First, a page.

• securely admit new group members
  • support secure group communication
  • Outcome of group computation must be
    authenticated to ensure it comes from a valid
  • Any solution must also be efficient in terms of
    time and energy

Intrusion detection
  • In wired networks, traffic and computation are
    typically monitored and analyzed for anomalies at
    various concentration points
  • expensive in terms of the networks memory and
    energy consumption
  • hurts bandwidth constraints
  • Wireless sensor networks require a solution that
    is fully distributed and inexpensive in terms of
    communication, energy, and memory requirements
  • In order to look for anomalies, applications and
    typical threat models must be understood
  • It is particularly important for researchers and
    practitioners to understand how cooperating
    adversaries might attack the system
  • The use of secure groups may be a promising
    approach for decentralized intrusion detection

Secure Data Aggregation
  • One benefit of a wireless sensor network is the
    fine-grain sensing that large and dense sets of
    nodes can provide
  • The sensed values must be aggregated to avoid
    overwhelming amounts of traffic back to the base
  • Depending on the architecture of the network,
    aggregation may take place in many places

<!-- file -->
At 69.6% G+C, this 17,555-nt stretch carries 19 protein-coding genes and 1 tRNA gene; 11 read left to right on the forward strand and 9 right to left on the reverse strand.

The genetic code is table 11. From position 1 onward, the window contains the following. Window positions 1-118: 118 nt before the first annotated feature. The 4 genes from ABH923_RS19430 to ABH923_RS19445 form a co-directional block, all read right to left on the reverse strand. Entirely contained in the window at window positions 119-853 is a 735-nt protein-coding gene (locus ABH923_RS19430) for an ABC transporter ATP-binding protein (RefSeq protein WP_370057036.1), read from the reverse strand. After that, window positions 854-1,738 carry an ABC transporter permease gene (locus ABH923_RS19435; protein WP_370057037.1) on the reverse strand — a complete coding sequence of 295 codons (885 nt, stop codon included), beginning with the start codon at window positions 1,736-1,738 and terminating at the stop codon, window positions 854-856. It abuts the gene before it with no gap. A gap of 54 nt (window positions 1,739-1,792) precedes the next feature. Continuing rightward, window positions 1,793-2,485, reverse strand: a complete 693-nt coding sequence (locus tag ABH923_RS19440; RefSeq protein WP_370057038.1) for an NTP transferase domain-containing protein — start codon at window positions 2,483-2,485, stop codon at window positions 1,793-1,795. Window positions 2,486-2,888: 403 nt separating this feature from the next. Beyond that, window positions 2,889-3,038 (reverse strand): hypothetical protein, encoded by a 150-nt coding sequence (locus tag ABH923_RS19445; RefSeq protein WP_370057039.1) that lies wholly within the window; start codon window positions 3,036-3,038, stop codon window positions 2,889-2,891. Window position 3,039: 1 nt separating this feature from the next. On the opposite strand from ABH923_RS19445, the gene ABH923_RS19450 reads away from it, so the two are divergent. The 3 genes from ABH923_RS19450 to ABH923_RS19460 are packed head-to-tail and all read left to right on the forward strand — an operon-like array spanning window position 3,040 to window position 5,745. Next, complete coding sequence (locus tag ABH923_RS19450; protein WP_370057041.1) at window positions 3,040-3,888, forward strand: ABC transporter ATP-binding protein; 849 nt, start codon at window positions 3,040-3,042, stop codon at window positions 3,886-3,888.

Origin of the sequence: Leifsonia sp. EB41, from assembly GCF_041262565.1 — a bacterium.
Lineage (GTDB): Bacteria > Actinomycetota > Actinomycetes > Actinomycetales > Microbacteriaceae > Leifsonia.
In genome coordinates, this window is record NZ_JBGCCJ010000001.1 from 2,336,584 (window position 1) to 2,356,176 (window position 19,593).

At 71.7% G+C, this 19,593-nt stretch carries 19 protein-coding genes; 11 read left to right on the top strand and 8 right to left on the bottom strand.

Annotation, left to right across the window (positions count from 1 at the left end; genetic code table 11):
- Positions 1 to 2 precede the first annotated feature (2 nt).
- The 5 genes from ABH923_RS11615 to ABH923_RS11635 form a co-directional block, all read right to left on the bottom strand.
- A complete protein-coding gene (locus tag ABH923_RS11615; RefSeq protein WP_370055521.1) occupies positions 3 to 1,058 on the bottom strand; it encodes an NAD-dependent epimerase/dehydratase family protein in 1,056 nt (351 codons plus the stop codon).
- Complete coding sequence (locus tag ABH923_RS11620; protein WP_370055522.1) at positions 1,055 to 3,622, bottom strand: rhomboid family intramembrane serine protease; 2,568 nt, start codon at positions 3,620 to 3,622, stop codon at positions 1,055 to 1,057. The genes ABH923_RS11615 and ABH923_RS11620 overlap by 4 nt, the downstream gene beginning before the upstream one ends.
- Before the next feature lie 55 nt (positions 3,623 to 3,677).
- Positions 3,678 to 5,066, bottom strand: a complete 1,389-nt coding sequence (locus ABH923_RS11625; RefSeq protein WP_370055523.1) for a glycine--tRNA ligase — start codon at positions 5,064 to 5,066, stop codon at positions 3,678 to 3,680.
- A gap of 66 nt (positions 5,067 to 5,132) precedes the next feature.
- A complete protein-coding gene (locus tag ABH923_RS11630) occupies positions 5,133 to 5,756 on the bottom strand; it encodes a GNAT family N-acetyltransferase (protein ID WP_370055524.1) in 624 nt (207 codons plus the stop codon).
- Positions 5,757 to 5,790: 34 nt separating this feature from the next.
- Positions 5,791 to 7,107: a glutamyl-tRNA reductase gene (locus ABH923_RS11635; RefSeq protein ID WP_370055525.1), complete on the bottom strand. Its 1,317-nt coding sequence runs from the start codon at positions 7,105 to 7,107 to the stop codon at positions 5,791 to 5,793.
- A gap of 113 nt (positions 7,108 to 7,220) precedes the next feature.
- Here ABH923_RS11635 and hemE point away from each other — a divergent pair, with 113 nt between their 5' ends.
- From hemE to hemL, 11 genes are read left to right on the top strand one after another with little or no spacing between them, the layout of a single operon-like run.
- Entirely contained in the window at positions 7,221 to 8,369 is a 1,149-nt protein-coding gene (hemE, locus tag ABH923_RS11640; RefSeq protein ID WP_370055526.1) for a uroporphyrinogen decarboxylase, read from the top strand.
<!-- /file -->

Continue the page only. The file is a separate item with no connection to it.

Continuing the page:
• All aggregation locations must be secured
  • If the application tolerates approximate answers,
    powerful techniques are available
  • Randomly sampling a small fraction of nodes and
    checking that they have behaved properly supports
    detection of many different types of attacks

  • Constraints and open environments of wireless
    sensor networks make security for these systems
  • Several properties of sensor networks may provide
  • architect security into these systems from the
    outset (they are still in their early design
  • exploit redundancy, scale, and the physical
    characteristics of the environment in the
  • build sensor networks so that they can detect and
    work around some fraction of their nodes which
    are compromised

Future Research Areas
  • Securing wireless communication links against
  • Eavesdropping
  • Tampering
  • Traffic analysis
  • Denial of service
  • Resource constraints
  • Asymmetric protocols
  • Most of the computation done at base station
  • Public-key cryptographic systems
  • How to make efficient on low-end devices?
  • Working around the lack of physical security
  • redundancy
  • knowledge about the physical environment

Denial of Service inSensor Networks
  • Anthony D. Wood
  • and John A. Stankovic

Why Security?
  • Battlefield
  • Disasters
  • Protect the location and status of casualties
    from unauthorized disclosure, particularly if the
    disaster relates to ongoing terrorist activities
  • Public safety
  • False alarms about chemical, biological, or
    environmental threats could cause panic or
    disregard for warning systems. An attack on the
    systems availability could precede a real attack
    on the protected resource
  • Home healthcare
  • Because protecting privacy is paramount, only
    authorized users can query or monitor the
    network. These networks can also form critical
    pieces of an accident-notification chain, thus
    they must be protected from failure

  • A DoS attack is any event that diminishes or
    eliminates a networks capacity to perform its
    expected function
  • Hardware failures, software bugs, resource
    exhaustion, environmental conditions, or their
  • Intentional Attack

Adversary Capability
  • Physically damaged or manipulated node
  • May be less powerful than a normally functioning
  • Subverted nodes (or added ones)
  • Interact with the network only through software
  • As powerful as other nodes